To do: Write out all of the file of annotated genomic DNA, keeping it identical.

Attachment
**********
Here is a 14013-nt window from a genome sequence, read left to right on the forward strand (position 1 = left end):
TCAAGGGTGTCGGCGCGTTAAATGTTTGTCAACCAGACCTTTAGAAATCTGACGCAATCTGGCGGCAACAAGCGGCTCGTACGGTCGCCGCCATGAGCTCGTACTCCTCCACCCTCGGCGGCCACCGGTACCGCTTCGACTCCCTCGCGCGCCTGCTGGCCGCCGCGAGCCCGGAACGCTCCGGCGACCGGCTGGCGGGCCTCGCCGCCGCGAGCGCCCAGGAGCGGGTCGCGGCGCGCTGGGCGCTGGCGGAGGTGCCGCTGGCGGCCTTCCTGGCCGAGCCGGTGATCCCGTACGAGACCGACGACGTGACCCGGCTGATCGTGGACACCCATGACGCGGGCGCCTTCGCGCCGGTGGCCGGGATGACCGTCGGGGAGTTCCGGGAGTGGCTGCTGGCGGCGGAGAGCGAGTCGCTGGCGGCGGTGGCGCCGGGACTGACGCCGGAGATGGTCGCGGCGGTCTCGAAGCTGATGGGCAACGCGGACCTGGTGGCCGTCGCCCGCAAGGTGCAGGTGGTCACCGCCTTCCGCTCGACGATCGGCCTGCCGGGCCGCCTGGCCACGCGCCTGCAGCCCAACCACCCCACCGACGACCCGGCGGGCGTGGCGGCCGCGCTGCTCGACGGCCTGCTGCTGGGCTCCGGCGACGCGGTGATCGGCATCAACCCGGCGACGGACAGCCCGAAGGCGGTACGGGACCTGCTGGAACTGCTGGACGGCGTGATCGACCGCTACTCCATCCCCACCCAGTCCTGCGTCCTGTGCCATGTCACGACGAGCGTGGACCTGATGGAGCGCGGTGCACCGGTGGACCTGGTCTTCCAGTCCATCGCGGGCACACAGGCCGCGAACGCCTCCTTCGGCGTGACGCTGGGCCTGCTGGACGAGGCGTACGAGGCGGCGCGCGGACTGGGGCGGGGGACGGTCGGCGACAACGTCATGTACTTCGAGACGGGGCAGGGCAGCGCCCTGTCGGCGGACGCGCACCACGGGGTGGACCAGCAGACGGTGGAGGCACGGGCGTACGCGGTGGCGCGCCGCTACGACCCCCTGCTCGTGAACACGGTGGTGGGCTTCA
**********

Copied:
Here is a 14013-nt window from a genome sequence, read left to right on the forward strand (position 1 = left end):
TCAAGGGTGTCGGCGCGTTAAATGTTTGTCAACCAGACCTTTAGAAATCTGACGCAATCTGGCGGCAACAAGCGGCTCGTACGGTCGCCGCCATGAGCTCGTACTCCTCCACCCTCGGCGGCCACCGGTACCGCTTCGACTCCCTCGCGCGCCTGCTGGCCGCCGCGAGCCCGGAACGCTCCGGCGACCGGCTGGCGGGCCTCGCCGCCGCGAGCGCCCAGGAGCGGGTCGCGGCGCGCTGGGCGCTGGCGGAGGTGCCGCTGGCGGCCTTCCTGGCCGAGCCGGTGATCCCGTACGAGACCGACGACGTGACCCGGCTGATCGTGGACACCCATGACGCGGGCGCCTTCGCGCCGGTGGCCGGGATGACCGTCGGGGAGTTCCGGGAGTGGCTGCTGGCGGCGGAGAGCGAGTCGCTGGCGGCGGTGGCGCCGGGACTGACGCCGGAGATGGTCGCGGCGGTCTCGAAGCTGATGGGCAACGCGGACCTGGTGGCCGTCGCCCGCAAGGTGCAGGTGGTCACCGCCTTCCGCTCGACGATCGGCCTGCCGGGCCGCCTGGCCACGCGCCTGCAGCCCAACCACCCCACCGACGACCCGGCGGGCGTGGCGGCCGCGCTGCTCGACGGCCTGCTGCTGGGCTCCGGCGACGCGGTGATCGGCATCAACCCGGCGACGGACAGCCCGAAGGCGGTACGGGACCTGCTGGAACTGCTGGACGGCGTGATCGACCGCTACTCCATCCCCACCCAGTCCTGCGTCCTGTGCCATGTCACGACGAGCGTGGACCTGATGGAGCGCGGTGCACCGGTGGACCTGGTCTTCCAGTCCATCGCGGGCACACAGGCCGCGAACGCCTCCTTCGGCGTGACGCTGGGCCTGCTGGACGAGGCGTACGAGGCGGCGCGCGGACTGGGGCGGGGGACGGTCGGCGACAACGTCATGTACTTCGAGACGGGGCAGGGCAGCGCCCTGTCGGCGGACGCGCACCACGGGGTGGACCAGCAGACGGTGGAGGCACGGGCGTACGCGGTGGCGCGCCGCTACGACCCCCTGCTCGTGAACACGGTGGTGGGCTTCA